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Mol Ther. 2005 May;11(5):763-75.

Efficient Tet-dependent expression of human factor IX in vivo by a new self-regulating lentiviral vector.

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Institute for Cancer Research and Treatment, University of Torino Medical School, Strada Provinciale 142, 10060 Candiolo, Turin, Italy.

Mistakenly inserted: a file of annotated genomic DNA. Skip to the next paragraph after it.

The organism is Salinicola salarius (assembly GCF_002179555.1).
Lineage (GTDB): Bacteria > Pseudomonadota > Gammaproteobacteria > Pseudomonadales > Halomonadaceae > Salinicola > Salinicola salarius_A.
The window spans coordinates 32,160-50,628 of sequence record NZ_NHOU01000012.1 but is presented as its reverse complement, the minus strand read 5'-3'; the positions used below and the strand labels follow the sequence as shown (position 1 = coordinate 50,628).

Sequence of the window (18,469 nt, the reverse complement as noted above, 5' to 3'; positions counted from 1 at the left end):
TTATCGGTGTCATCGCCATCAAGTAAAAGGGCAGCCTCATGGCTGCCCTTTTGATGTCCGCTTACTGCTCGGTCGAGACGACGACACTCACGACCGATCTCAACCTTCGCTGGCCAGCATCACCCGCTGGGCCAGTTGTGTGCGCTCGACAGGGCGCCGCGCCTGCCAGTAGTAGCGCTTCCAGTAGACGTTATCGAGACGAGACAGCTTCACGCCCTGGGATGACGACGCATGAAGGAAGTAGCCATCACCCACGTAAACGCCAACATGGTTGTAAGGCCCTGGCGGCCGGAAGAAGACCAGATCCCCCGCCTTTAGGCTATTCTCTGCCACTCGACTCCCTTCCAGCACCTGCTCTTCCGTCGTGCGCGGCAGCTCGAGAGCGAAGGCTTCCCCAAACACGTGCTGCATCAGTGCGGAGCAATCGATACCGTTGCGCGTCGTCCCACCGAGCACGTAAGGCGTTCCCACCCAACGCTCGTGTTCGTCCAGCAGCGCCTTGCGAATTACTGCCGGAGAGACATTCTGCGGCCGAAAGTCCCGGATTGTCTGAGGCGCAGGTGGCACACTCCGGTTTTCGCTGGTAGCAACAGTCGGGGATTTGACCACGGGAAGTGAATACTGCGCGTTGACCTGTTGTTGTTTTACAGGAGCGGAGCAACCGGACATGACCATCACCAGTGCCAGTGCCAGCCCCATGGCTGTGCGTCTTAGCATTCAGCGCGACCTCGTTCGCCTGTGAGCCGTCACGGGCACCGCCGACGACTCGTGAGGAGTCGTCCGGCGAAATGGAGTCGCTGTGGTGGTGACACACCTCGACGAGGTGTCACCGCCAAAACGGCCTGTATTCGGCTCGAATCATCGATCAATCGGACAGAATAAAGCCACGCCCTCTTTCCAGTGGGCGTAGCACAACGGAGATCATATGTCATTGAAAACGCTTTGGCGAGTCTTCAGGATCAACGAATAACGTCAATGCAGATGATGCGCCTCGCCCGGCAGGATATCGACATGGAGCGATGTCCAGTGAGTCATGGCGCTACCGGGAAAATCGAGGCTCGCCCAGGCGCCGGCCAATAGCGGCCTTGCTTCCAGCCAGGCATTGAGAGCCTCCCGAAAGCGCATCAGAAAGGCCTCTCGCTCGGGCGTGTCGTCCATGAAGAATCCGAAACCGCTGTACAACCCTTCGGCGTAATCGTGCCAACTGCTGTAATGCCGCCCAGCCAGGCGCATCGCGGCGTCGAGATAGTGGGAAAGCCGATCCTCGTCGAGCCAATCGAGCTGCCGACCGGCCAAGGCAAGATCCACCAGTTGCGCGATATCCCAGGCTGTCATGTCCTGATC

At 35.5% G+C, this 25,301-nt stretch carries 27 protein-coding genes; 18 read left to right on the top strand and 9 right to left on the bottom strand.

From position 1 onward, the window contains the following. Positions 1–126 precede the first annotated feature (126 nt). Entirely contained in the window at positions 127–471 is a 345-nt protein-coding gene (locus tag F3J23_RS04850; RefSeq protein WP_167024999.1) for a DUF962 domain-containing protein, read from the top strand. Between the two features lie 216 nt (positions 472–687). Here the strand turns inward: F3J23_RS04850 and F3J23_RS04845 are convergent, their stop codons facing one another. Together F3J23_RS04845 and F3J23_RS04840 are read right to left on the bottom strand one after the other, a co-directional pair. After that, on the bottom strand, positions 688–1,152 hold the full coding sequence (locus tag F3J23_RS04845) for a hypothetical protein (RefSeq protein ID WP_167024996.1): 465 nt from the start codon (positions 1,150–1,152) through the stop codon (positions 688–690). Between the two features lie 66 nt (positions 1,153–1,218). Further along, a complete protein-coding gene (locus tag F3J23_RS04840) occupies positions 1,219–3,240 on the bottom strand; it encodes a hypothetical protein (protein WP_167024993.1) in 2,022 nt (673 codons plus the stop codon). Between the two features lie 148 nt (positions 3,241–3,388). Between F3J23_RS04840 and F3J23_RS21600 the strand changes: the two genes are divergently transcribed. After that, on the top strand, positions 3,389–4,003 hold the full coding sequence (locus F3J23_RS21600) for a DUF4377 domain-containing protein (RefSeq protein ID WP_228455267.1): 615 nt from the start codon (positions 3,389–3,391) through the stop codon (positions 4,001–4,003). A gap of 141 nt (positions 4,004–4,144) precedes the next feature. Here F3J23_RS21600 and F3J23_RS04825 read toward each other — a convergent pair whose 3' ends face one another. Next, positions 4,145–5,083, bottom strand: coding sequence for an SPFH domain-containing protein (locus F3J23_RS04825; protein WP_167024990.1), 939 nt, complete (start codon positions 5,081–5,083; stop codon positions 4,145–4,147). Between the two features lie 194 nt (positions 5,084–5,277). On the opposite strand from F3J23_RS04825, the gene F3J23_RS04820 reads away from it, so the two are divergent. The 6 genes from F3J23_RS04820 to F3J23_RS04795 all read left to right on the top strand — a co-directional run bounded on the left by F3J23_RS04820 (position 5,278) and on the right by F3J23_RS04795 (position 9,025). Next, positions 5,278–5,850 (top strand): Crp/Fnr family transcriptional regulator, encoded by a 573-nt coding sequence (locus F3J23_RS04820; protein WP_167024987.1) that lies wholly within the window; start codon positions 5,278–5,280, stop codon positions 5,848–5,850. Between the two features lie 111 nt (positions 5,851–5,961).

Regulation of gene expression represents a long-sought goal of gene therapy. However, most viral vectors pose constraints on the incorporation of drug-dependent transcriptional regulatory systems. Here, by optimizing the design of self-regulating lentiviral vectors based on the tetracycline system, we have been able to overcome the limitations of previously reported constructs and to reach both robust expression and efficient regulation from a single vector. The improved performance allows us to report for the first time effective long-term in vivo regulation of a human clotting Factor IX (hF.IX) transgene upon systemic administration of a single vector to SCID mice. We showed that hF.IX expression in the plasma could be expressed to therapeutically significant concentrations, adjusted to different set levels by varying the tetracycline dose, rapidly turned off and on, and completely recovered after each treatment cycle. The new vector design was versatile, as it successfully incorporated a tissue-specific promoter that selectively targeted regulated expression to hepatocytes. Robust transgene expression in the systemic circulation coupled to the ability to switch off and even adjust the expression level may open the way to safer gene-based delivery of therapeutics.

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